Identity In Danielle Evans's Short Story Snakes

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“I don’t know that they all end up OK, but i hope there’s something interesting for the reader in worrying about those outcomes,” Evans shares as she explains her reasoning for concluding most of her stories with cliffhangers (Young). Danielle Evans is an author of a collection of short stories that focus on issues pertaining to race and gender, and the struggles that surround a colored person's life. Evans goal in her writing is to give her characters more of an identity rather than just being identified as "black" (Perkins-Valdez). In her short story "Snakes," Danielle Evans, from the view of 25 year old Tara, shares the story of an interesting summer filled with racism. The story starts with the mixed character Tara, and her summer experience with her racist white grandmother, Lydia. Tara's parents are researchers that are taking a trip to Brazil for a summer, and Tara is able to now meet her mother's mother.…show more content…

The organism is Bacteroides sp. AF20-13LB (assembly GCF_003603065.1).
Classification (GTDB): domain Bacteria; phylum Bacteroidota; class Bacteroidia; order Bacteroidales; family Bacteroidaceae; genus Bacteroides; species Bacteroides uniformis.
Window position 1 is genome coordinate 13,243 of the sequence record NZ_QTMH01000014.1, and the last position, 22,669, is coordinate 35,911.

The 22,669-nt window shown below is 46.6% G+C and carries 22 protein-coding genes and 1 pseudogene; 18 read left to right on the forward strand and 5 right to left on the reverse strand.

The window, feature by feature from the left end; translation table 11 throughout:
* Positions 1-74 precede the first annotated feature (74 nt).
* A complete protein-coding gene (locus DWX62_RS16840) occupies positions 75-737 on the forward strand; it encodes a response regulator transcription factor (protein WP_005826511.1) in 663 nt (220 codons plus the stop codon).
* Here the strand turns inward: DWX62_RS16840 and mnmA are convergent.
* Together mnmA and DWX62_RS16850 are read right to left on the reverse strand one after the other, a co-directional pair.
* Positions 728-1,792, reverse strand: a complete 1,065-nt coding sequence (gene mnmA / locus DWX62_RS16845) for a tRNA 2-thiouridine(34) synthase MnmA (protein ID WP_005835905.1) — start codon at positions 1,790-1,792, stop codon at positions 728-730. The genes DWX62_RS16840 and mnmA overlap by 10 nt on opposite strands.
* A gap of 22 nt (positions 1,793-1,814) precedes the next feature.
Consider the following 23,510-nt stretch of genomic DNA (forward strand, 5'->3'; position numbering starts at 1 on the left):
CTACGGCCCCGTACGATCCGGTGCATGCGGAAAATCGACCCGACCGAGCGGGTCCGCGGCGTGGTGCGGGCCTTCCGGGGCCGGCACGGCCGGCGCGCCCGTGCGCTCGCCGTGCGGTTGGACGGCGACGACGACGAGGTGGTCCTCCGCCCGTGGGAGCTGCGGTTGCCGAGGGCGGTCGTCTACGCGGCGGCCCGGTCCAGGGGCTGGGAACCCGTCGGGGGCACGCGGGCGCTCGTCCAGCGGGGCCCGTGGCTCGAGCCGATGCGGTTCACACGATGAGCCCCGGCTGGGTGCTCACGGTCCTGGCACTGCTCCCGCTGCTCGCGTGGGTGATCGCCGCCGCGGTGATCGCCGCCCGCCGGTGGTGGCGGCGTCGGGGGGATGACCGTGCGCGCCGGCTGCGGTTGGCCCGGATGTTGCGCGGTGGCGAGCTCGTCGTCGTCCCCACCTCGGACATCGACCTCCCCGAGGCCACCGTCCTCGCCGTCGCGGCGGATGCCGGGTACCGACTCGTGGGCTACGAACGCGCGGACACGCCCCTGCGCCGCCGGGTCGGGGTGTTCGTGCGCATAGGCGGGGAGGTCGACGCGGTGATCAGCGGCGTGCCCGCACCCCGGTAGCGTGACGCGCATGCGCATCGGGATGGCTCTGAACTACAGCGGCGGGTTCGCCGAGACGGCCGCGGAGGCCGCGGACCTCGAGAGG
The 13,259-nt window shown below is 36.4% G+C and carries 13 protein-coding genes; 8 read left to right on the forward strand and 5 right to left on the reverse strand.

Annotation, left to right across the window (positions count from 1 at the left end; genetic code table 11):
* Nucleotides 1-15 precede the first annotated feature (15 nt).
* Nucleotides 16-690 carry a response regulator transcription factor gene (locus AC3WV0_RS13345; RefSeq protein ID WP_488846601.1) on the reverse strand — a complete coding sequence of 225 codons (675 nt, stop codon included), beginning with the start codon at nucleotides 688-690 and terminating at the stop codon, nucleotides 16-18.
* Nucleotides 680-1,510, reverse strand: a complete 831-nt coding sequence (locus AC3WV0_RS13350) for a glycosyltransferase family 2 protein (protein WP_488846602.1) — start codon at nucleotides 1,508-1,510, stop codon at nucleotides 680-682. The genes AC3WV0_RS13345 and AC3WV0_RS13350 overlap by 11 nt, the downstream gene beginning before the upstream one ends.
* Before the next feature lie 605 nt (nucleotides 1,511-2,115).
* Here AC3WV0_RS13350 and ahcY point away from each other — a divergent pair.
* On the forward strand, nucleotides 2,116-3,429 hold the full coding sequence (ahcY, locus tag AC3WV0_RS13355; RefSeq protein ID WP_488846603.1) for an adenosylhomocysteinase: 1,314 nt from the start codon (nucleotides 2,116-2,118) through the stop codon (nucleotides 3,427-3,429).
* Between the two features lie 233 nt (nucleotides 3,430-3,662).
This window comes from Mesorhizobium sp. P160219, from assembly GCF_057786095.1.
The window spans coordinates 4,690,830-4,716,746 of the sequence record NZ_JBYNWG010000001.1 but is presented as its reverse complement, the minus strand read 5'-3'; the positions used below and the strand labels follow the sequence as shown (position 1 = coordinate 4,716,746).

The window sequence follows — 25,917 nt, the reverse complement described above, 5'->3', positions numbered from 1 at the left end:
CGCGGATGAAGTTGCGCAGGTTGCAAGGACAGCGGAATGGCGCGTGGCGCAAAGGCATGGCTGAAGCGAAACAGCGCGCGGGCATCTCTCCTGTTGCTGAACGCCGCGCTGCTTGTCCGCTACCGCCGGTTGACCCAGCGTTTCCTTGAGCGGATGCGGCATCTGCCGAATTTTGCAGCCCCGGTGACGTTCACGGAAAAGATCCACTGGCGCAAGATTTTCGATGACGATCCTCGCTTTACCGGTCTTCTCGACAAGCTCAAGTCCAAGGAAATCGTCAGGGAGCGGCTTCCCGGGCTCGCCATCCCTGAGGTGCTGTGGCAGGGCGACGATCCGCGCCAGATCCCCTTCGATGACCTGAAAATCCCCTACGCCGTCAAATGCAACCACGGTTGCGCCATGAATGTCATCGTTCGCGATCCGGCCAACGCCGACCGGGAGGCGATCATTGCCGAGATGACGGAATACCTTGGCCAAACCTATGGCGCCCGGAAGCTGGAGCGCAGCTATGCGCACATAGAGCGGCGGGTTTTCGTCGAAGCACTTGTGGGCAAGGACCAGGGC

In turn, 16 year old Amanda "rebelled" against her family and eventually married a black man. Tara is Amanda's daughter who now has to deal with societal pressures from being mixed. Lydia has her reputation to uphold through her daughter's rebellious actions, but in trying to maintain a good image she changes the way she treats her family and gives in to societal pressures that she faces. On the contrary, Amanda modifies her actions based on her belief of equality and completely rebels against what her society claims is the right thing to believe. Tara experiences the other side of society with her grandmother and gets her first taste of the bitter world that racism is a part of. In her short story “Snakes,” Evans accurately depicts through three of the female roles how racism can affect a person's actions, values, and moods, in a way that can be taken seriously by the
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